How does switching a probability-based online panel to a smartphone-optimized design affect response rates and smartphone use?


Felderer, Barbara ; Herzing, Jessica M. E. ; Bruch, Christian ; Krieger, Ulrich ; Blom, Annelies G.


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DOI: https://doi.org/10.13094/SMIF-2021-00007
URL: https://madoc.bib.uni-mannheim.de/60999
Additional URL: https://surveyinsights.org/?p=15510
URN: urn:nbn:de:bsz:180-madoc-609993
Document Type: Article
Year of publication: 2021
The title of a journal, publication series: Survey Methods : Insights from the Field
Volume: 2021
Page range: 1-13
Place of publication: Lausanne
Publishing house: Swiss Found. for Research in Social Sciences
ISSN: 2296-4754
Publication language: English
Institution: Außerfakultäre Einrichtungen > Mannheim Centre for European Social Research - Research Department B
Außerfakultäre Einrichtungen > Leibniz-Institut für Sozialwissenschaften (GESIS)
School of Social Sciences > Methoden d. empirischen Sozialforschung insbes. Internet Panel Survey-Forschung (Blom 2017-)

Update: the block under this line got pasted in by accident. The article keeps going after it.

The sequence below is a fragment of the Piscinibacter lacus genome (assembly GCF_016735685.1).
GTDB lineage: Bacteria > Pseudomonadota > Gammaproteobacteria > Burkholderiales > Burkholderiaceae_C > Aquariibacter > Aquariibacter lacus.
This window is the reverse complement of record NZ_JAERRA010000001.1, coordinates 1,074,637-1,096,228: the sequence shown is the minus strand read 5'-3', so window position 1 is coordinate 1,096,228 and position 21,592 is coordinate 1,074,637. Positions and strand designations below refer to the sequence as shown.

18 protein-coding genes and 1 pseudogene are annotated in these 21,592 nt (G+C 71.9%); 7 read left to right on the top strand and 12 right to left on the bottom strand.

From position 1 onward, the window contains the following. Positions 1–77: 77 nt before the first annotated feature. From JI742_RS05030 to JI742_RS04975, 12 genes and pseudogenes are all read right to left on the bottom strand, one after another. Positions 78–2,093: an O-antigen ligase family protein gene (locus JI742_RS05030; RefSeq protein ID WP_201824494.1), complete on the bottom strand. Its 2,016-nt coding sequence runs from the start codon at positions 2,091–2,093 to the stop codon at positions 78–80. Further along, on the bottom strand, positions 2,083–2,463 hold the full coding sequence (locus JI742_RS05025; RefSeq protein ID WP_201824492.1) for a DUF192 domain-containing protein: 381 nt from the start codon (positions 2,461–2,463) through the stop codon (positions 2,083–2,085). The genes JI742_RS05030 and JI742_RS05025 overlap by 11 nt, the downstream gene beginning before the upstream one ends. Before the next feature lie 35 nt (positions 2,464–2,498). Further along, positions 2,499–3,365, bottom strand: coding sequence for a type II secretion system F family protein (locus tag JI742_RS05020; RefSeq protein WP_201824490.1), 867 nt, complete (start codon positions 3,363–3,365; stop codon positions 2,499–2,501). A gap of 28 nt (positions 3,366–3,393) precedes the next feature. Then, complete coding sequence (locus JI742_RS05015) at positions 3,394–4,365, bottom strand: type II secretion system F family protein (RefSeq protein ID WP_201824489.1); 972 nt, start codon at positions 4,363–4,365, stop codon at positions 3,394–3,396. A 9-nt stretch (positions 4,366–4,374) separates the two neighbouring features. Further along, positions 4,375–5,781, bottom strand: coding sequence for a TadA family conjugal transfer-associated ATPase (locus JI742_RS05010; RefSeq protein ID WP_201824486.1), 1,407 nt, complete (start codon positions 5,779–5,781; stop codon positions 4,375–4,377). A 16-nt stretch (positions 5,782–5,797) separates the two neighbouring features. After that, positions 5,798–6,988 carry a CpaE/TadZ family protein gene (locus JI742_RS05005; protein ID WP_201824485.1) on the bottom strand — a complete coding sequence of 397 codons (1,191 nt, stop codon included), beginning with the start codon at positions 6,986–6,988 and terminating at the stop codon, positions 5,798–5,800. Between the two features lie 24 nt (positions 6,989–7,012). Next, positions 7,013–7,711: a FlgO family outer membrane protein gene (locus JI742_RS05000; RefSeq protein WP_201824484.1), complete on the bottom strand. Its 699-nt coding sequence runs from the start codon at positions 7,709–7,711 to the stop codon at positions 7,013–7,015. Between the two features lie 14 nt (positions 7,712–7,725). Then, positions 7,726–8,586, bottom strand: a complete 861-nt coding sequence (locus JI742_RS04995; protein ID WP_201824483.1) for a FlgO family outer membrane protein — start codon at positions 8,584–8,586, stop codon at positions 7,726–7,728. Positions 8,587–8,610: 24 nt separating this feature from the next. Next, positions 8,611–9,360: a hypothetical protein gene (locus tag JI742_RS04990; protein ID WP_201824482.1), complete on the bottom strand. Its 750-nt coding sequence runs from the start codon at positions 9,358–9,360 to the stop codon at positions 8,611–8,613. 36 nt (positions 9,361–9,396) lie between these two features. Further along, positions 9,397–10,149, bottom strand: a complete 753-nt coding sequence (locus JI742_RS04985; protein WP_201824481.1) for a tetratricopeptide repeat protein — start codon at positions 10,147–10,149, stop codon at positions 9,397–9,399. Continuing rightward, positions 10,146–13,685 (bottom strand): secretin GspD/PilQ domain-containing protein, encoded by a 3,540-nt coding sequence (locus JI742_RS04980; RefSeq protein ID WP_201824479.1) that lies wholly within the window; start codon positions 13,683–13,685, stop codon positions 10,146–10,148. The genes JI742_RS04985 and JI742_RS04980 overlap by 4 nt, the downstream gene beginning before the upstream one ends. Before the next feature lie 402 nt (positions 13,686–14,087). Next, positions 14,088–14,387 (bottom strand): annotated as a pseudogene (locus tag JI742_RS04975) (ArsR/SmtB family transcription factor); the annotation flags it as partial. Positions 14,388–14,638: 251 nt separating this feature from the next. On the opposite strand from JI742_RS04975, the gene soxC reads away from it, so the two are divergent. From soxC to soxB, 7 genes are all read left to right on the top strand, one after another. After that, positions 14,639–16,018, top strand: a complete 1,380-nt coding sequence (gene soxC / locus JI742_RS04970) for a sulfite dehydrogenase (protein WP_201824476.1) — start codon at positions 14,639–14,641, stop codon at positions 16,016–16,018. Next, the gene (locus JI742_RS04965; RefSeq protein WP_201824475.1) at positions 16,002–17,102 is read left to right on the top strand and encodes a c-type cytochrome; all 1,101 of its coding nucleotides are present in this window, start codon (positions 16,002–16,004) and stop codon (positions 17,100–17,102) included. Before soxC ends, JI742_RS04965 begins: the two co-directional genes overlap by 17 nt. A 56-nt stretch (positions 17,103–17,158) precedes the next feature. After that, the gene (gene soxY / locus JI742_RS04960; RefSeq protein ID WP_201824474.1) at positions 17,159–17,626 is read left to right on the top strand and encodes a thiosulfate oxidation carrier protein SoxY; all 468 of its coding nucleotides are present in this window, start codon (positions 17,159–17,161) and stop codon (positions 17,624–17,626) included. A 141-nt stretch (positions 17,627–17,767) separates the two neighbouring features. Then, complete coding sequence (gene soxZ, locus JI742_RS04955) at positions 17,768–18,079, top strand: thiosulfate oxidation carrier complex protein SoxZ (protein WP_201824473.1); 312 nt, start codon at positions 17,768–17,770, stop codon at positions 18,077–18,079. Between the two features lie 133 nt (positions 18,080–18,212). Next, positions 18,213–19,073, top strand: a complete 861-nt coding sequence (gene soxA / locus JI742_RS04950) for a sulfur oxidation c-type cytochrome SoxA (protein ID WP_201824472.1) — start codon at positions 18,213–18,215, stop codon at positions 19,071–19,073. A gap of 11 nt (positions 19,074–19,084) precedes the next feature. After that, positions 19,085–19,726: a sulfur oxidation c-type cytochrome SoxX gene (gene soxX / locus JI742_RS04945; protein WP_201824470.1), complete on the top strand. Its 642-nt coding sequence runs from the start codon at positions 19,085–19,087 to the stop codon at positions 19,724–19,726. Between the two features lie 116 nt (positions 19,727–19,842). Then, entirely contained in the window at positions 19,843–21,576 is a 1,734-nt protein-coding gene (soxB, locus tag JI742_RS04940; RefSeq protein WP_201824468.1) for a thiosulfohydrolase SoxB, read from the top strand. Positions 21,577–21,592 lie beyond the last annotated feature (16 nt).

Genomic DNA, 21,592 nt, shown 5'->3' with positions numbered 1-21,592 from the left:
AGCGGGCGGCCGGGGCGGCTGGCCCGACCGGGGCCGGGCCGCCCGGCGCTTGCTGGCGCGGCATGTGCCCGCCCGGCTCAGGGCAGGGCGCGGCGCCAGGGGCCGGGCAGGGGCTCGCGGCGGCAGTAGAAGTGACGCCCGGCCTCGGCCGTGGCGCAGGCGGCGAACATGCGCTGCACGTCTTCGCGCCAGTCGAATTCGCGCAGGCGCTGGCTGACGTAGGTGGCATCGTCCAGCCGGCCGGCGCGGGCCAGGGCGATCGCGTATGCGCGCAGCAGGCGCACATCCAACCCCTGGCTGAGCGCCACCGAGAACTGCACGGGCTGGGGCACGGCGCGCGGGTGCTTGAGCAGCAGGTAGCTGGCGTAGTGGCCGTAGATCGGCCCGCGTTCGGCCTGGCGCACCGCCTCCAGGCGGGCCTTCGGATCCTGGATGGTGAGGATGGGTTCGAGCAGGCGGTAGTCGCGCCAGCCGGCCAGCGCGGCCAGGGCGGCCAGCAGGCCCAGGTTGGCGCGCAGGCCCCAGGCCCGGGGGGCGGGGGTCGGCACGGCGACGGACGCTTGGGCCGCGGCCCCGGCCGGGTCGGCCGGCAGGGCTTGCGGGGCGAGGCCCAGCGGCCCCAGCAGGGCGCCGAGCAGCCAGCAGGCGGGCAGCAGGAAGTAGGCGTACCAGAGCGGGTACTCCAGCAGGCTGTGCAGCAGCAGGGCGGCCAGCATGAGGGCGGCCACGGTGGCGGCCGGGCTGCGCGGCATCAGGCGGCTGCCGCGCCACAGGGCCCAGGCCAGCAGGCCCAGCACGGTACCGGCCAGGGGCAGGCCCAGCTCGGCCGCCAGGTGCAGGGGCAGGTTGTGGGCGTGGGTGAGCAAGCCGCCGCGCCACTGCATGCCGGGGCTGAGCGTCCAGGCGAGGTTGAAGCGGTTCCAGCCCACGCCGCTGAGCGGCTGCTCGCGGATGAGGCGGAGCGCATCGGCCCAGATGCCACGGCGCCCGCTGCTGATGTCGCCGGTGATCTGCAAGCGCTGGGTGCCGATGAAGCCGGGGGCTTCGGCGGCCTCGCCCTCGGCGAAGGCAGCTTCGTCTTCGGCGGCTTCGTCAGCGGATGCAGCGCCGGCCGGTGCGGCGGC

Außerfakultäre Einrichtungen > SFB 884
Pre-existing license: Creative Commons Attribution 4.0 International (CC BY 4.0)
Subject: 300 Social sciences, sociology, anthropology
Abstract: In recent years, an increasing number of online panel participants respond to surveys on smartphones. As a result, survey practitioners are faced with a difficult decision: Either they hold the questionnaire design constant over time and thus stay with the original desktop-optimized design; or they switch to a smartphone-optimized format and thus accommodate respondents who prefer participating on their smartphone. Even though this decision is all but trivial, little research thus far has been conducted on the effect of such an adjustment on panel members’ survey participation and device use. We report on the switch to a smartphone-optimized design in the German Internet Panel (GIP), an ongoing probability-based online panel that started in 2012 with a desktop-optimized design. We investigate whether the introduction of a smartphone-optimized design affected overall response rates and smartphone use in the GIP. Moreover, we examine the effect of different ways of announcing the introduction of the smartphone-optimized design in the invitation email on survey participation using a smartphone.
Additional information: Online-Ressource

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